The San Remo building in New York City is arguably one of the most desirable places on earth to live. Demi Moore and Bruce Willis thought so when they bought the triplex penthouse in the renowned building's south tower in 1990. Now, Demi has listed her property for $75 million. FYI – That's exactly half her TOTAL net worth.
This is definitely the kind of property for an owner who likes a building with terra-cotta embellishments and Renaissance-style Corinthian temples, wraparound terrace views and – wait for it – Bono as a near neighbor.
Ms. Moore's south tower penthouse has 7,000 square feet of living space, including 14 rooms and 1,500 square feet of terrace space. A living room has arresting views of the boat pond in Central Park. She also has a two-bedroom, two-bathroom maisonette on the lobby level.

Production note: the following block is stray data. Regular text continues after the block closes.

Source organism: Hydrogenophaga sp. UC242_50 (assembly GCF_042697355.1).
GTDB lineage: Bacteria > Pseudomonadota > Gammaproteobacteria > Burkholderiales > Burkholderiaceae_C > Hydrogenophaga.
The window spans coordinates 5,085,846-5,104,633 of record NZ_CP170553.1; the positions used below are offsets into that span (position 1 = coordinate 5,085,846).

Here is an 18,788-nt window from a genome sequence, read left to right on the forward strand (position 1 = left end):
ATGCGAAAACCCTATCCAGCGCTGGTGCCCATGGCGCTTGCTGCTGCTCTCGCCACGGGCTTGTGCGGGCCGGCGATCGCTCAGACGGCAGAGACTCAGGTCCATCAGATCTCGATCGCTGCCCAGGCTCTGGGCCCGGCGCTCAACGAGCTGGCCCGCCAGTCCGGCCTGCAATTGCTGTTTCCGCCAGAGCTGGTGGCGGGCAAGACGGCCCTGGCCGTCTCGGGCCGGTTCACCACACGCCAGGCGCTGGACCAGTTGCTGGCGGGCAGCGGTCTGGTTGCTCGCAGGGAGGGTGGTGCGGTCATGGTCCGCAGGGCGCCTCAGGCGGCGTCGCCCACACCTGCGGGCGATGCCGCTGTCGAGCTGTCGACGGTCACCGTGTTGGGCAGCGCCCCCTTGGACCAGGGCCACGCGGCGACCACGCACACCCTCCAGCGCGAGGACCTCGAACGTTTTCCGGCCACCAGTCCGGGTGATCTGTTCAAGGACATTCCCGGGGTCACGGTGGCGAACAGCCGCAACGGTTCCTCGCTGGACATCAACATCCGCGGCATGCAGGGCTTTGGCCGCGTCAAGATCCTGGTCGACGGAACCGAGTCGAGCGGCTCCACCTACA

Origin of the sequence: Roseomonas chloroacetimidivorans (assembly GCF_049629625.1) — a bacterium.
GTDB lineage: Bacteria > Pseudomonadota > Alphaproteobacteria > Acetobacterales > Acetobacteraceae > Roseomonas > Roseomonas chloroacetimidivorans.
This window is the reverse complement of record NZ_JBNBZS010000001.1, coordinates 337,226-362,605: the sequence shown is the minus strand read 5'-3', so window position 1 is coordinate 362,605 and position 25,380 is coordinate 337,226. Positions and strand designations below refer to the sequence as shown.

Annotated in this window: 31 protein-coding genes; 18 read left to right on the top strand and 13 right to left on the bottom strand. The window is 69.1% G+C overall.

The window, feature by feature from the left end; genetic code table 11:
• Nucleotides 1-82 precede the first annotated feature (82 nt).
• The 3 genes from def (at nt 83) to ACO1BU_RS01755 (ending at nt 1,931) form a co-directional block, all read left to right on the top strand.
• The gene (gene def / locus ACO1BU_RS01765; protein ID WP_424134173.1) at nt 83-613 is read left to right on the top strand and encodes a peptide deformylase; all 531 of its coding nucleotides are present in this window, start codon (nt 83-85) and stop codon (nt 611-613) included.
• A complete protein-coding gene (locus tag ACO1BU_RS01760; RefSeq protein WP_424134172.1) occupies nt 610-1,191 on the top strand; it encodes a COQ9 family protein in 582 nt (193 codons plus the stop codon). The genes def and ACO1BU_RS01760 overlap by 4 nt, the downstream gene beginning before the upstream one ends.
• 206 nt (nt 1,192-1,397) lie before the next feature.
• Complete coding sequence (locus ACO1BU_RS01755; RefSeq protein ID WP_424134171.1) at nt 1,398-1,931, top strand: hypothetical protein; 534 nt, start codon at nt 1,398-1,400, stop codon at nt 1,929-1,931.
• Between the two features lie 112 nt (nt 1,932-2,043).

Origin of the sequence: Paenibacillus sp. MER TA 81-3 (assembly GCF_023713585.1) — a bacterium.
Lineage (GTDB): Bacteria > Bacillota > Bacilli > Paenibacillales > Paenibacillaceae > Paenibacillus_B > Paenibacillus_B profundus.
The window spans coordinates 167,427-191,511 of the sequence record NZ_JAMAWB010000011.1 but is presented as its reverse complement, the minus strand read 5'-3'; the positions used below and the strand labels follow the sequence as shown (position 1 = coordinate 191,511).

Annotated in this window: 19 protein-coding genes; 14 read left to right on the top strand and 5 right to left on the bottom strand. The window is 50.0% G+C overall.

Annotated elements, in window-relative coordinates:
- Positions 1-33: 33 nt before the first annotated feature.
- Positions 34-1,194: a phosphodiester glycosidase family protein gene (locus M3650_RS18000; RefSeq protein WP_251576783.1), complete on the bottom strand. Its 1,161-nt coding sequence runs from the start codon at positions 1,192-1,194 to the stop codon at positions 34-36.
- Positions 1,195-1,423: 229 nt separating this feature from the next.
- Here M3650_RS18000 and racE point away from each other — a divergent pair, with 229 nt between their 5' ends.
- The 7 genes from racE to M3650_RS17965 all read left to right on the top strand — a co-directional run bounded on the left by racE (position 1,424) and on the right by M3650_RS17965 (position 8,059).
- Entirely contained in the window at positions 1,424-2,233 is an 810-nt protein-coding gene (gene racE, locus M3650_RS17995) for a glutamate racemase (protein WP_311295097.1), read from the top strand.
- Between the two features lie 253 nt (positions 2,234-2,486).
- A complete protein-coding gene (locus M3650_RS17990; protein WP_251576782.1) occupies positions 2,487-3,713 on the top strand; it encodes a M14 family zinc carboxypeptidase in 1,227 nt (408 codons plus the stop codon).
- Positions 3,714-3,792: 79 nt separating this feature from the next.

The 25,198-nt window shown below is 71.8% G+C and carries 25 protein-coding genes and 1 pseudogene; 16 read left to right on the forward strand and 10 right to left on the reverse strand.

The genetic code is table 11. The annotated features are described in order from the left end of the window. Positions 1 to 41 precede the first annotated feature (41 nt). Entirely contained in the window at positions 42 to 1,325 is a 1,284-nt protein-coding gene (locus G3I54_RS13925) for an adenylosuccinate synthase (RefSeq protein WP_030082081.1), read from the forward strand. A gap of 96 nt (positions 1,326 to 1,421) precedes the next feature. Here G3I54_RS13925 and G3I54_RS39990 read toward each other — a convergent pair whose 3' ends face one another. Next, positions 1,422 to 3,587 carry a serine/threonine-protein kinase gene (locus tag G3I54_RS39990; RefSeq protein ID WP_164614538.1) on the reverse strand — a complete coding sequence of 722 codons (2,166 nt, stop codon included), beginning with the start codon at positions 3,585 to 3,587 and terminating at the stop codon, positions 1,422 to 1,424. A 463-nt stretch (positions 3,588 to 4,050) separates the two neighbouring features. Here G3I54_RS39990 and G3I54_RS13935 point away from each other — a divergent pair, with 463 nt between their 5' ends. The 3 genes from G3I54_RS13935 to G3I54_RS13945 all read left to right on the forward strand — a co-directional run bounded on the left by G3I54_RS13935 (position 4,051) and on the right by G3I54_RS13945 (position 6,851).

So what else will $75 million get for the new owner? When you look back at the history of The San Remo, it helps to understand why Ms. Moore is listing the property for such a high price. Built in 1929, the building is replete with terrazzo floors, marble walls and those custom fixtures of bronze and frosted glass. The average apartment spans eight rooms and 3,000 square feet, and the building has lots of setbacks along the park that allow for spacious terraces. Its iconic north and south towers, which reach up 10 floors, were groundbreaking and inspired several imitations.
If Ms. Moore successfully moves the property at that price, it will set a new in-house record that would be virtually impossible to beat, because the previous record of $26.4 million was set just last year.
Residents take the history of the building and their own properties seriously. Like, really seriously. In 2007, rockers Bono and Billy Squier, who had residences on the same floor, went to court over a fireplace! As a co-op, the San Remo somehow attained a reputation for lenient admissions standards, which sounds strange since they once famously rejected Madonna's application, but have since rolled out the red carpet for Steven Spielberg, Dustin Hoffman, Diane Keaton and Glenn Close.